Speaker 3:

So I probably cannot say like my okay, let me rephrase my lawyers would advise me not to say anything with legal repercussions.

Speaker 2:

Yeah, oh yeah, I understand there.

Speaker 3:

There is an American company that makes a lot of products and I had noticed the other week that one of their products used something that is explicitly granted in our patents on the shelves of Walmart. Our lawyers went to Walmart and have successfully actually gotten this removed, and now I'm trying to see you know what more can we do here? Yeah, good, but anyway. But to go to your question, there is a gamut of what you're talking about here. There's patents, right, there's utility patents and there's design patents, and then there's your trademark, and then there's, you know, associated copyright, and all these things are distinct and it's more than I can cover here right now.

Speaker 1:

I'm definitely going to say talk to your lawyer before you do any of this.

Speaker 3:

But let's go over patents real quick, because this is, I think, one of the most crucial bits. Oh yeah, if you have a product and you put it on the internet, that does not grant you any rights, but so ever that doesn't patent your product. In fact, it could actually get in the way of patenting your product if somebody else claims something first. Now, if something is available publicly, you could say, oh, you can't patent this because it was publicly available. In order to get a patent, you need something that is trying to remember the exact phrase here a non-obvious improvement that grants utility. Sorry, novel and inventive. That's the word Novel and inventive a novel and inventive mechanism that grants utility. So you have to have something that was not done before, so it's not. So if something was on the internet, you can't go claim a patent for it because it's not novel. So you have. And it has to be inventive. In fact, there has to be a new way of doing it that has not been inside the patent office before and it has to grant utility, meaning it has to actually do something of value. So if you have a product idea, probably one of the first things you want to do is go to Google Patents and search as many different ways you can think of to write about this. Like try to think about what words would anybody use to describe this and see if something out there is patented, because if it is, then you may be running into someone else's IP and they could sue you, and then you're lower than money or you'll find that it's maybe an expired patent, but that means you can't get a patent yourself. So if you can't get a patent yourself, you could do the work for many years, and then some big company is going to come and steal your lunch.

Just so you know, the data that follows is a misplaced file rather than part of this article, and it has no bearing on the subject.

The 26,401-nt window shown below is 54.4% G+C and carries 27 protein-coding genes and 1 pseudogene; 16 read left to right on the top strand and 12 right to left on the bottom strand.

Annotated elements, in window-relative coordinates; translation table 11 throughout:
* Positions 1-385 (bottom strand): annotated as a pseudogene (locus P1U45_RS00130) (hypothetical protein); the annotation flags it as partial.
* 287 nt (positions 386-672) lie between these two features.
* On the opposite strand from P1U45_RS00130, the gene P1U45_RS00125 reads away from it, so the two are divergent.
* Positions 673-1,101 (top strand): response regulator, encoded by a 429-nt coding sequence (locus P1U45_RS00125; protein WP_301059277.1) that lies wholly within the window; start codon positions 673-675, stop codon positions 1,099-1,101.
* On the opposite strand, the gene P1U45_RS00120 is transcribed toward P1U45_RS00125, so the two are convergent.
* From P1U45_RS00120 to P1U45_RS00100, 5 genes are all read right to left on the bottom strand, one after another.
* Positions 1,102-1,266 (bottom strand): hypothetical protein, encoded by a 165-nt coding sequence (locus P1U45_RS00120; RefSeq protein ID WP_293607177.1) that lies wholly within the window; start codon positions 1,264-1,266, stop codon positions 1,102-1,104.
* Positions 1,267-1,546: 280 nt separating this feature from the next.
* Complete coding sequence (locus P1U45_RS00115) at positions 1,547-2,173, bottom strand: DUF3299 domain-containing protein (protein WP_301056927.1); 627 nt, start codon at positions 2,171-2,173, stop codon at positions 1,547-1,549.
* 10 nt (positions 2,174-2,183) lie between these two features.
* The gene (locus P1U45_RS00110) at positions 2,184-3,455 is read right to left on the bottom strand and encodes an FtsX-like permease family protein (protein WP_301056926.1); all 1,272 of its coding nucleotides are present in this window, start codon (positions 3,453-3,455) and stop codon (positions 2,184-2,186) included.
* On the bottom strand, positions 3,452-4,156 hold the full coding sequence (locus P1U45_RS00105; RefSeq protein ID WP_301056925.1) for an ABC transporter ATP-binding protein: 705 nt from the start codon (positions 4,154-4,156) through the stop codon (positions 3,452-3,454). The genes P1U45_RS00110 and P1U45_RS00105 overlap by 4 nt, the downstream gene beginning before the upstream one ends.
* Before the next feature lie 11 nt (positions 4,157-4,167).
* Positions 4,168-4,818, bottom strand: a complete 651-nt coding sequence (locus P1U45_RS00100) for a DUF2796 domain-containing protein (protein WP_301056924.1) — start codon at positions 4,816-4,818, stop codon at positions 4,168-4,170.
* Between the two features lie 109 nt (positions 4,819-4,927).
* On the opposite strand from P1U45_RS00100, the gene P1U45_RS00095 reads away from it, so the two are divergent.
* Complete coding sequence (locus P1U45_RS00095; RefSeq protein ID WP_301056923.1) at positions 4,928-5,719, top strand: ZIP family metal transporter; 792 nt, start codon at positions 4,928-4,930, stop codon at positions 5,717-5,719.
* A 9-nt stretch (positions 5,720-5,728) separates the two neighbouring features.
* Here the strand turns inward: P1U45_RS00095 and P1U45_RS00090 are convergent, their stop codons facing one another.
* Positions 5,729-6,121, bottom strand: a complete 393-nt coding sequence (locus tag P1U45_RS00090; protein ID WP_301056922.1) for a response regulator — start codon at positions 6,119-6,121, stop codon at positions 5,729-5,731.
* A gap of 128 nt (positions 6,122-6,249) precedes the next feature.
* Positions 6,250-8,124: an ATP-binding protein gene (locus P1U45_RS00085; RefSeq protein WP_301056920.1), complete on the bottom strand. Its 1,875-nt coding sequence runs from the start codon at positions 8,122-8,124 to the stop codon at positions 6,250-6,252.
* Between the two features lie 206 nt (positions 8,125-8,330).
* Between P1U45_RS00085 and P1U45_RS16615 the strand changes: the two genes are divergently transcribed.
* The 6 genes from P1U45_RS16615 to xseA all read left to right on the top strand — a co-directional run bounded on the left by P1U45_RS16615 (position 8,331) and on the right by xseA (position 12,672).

Speaker 1:

The other thing you want to do is go to Amazon, go to Google, go see if this exists out there, because even if it's not patented, maybe someone just came out with the product without patenting it, which happens all the time.

Speaker 3:

Patented is an expensive process.

Side Hustle to Main Hustle
Teeth and Crowdfunding Challenges
Equity Crowdfunding and Patent Considerations
Understanding Patents and Avoiding IP Infringement